One of my very favorite sportswriters, Mike DeCorcy, completely debunks the NCAA's reasoning in its case against Memphis. Plus, he brings to light something I did not know, which is very important in this case.
Apparently, the Educational Testing Service invalidated the test in question because the player (presumably Derrick Rose) did not "cooperate" with their inquiries surrounding it. Let me state that again -- Rose claims that he took his test, and the ETS does not dispute that. Rather, they are taking the word of a handwriting expert (a very dodgy bit of evidence) and the fact that Rose did not "cooperate" with their investigation. As it turns out, Rose apparently did not get the letters requesting further information because they sent him to is home, and he was on the road playing ball.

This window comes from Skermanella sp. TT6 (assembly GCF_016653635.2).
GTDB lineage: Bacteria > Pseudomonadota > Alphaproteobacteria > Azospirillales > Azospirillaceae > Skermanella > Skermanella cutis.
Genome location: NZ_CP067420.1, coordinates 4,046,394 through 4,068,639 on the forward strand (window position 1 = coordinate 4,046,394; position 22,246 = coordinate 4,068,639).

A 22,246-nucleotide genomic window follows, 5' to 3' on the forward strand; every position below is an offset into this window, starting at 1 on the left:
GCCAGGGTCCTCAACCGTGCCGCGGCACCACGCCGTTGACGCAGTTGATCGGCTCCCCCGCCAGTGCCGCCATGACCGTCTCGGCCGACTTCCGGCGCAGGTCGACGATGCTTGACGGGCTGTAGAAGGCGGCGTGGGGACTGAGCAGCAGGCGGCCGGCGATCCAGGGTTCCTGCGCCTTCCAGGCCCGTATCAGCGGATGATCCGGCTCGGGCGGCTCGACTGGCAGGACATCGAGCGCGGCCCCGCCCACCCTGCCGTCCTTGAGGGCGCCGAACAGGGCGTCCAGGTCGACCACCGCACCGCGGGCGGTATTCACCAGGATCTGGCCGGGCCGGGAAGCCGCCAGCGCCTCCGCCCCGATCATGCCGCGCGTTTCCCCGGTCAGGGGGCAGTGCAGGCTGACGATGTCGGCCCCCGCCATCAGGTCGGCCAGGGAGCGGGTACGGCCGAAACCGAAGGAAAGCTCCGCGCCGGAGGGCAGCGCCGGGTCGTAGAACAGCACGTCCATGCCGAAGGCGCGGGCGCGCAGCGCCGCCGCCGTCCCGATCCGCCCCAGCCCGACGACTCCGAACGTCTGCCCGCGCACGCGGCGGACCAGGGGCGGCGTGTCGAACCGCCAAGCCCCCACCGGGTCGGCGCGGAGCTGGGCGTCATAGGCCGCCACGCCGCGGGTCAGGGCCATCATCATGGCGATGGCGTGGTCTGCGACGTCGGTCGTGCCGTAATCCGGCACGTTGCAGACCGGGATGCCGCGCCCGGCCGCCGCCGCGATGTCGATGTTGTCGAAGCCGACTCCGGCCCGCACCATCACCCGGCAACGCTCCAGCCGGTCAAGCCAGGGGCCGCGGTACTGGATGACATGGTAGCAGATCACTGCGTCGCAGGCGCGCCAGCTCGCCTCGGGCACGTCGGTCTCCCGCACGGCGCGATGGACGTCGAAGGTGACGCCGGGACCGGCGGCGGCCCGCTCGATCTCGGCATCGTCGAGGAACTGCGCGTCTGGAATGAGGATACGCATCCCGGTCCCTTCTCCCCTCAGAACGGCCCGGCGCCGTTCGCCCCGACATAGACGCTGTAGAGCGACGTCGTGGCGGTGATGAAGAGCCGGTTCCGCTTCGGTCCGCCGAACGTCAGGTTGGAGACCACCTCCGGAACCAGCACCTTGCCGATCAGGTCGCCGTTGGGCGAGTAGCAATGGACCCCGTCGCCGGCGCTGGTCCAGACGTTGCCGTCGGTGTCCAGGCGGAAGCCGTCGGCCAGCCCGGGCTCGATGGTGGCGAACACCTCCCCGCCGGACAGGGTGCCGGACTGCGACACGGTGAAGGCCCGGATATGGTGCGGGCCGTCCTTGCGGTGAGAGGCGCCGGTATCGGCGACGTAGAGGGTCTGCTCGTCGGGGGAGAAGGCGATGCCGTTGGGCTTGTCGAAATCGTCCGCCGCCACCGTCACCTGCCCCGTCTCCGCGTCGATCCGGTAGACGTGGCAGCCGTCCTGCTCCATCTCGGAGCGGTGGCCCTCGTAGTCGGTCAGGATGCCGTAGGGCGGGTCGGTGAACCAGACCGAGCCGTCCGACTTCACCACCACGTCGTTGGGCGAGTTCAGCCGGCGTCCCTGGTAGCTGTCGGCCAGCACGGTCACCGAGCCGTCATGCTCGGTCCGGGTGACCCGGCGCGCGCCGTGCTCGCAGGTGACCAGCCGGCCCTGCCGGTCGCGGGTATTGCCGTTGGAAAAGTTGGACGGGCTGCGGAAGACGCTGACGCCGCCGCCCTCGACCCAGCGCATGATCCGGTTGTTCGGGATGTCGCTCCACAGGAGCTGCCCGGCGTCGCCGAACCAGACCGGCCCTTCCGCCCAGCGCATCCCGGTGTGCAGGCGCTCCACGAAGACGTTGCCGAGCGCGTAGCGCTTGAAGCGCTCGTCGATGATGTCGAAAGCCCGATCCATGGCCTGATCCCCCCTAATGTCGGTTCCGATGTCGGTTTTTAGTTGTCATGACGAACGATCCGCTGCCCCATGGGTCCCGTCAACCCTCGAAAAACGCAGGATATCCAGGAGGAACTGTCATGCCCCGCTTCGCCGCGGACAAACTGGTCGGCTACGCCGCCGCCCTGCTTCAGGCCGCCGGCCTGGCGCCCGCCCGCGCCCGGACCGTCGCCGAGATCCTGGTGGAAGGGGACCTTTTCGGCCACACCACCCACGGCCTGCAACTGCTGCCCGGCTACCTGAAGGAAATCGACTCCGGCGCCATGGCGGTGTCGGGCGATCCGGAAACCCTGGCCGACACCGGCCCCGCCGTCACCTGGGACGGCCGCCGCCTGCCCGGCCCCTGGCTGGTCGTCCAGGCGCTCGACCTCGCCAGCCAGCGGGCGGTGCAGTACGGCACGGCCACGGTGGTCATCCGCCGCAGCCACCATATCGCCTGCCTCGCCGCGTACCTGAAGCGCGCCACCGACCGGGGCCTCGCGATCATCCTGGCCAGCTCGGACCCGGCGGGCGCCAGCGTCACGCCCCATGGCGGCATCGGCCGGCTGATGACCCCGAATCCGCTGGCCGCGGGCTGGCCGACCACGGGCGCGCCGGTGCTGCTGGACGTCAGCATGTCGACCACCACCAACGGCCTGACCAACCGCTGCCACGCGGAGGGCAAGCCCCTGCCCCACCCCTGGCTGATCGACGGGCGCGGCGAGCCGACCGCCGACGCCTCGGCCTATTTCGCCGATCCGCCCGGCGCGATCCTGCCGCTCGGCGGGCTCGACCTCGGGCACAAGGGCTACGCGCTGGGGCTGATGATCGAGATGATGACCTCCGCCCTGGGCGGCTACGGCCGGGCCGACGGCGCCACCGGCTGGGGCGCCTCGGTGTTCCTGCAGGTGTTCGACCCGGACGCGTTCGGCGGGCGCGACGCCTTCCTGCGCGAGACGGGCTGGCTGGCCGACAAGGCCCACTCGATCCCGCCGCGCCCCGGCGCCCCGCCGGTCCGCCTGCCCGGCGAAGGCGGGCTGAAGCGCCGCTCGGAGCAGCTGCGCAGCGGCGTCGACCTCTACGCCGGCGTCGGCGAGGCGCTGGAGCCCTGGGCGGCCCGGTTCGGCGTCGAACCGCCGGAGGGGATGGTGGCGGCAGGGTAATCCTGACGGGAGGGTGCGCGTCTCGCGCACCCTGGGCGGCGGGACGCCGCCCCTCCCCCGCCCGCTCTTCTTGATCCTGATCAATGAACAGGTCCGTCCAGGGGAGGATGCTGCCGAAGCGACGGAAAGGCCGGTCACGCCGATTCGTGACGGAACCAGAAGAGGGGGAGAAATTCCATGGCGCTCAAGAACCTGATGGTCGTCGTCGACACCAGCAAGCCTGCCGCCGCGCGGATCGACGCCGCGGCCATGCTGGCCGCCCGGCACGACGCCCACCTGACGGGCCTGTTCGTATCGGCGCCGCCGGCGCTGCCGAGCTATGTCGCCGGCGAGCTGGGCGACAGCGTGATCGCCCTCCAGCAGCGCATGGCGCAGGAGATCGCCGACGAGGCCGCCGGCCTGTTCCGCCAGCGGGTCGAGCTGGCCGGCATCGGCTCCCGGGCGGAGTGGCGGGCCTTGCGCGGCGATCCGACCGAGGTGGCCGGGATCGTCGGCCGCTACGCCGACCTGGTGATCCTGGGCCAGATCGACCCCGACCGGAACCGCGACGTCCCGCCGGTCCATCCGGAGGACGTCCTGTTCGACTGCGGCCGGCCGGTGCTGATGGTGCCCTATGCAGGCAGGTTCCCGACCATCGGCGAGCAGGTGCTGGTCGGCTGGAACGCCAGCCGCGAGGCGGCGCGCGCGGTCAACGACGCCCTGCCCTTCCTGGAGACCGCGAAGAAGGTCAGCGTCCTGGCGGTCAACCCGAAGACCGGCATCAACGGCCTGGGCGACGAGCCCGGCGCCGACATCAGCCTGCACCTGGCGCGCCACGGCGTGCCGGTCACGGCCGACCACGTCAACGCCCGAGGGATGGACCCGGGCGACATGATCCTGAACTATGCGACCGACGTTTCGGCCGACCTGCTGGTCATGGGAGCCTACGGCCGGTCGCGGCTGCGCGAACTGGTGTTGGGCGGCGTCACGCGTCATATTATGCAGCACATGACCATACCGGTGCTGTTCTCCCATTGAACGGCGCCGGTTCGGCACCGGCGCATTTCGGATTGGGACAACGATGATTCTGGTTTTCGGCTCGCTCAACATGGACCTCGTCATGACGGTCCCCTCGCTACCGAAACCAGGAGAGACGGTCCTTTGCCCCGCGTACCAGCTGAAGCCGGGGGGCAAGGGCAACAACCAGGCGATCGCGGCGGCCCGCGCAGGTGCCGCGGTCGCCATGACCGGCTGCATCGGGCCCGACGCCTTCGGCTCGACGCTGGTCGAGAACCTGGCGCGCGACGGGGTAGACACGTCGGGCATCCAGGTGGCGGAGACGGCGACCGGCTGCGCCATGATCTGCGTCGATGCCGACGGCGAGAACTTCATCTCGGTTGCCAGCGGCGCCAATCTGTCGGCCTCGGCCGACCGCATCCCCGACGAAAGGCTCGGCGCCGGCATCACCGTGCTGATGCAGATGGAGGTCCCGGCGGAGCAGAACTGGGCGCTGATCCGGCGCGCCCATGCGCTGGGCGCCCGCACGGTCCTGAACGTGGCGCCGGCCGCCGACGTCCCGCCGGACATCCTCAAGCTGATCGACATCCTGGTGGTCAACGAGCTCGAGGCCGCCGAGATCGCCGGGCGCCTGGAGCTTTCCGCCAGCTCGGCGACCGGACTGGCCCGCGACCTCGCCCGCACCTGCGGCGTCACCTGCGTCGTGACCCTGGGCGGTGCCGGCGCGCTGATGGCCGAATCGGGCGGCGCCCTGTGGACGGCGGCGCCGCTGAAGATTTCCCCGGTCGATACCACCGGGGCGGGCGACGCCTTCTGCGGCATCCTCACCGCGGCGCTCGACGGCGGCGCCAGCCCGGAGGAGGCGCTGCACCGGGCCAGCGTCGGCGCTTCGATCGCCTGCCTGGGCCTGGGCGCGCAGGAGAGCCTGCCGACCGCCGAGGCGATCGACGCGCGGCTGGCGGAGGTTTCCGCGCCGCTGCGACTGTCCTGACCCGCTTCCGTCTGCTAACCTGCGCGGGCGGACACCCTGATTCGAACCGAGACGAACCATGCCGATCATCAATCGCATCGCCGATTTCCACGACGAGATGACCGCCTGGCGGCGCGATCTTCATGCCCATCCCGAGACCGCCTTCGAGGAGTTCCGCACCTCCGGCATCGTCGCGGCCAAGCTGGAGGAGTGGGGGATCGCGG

I am shocked at the blinders the NCAA have put on in this case. Not only was their clearinghouse directly and, in actual fact solely, responsible for Rose's eligibility to play, they have taken the fact of Rose's test invalidation as dispositive regardless of the bizarre and unfair set of circumstances surrounding it.
This, folks, is what we used to call "malicious compliance." It is unethical, and wrong. And the NCAA is guilty of it.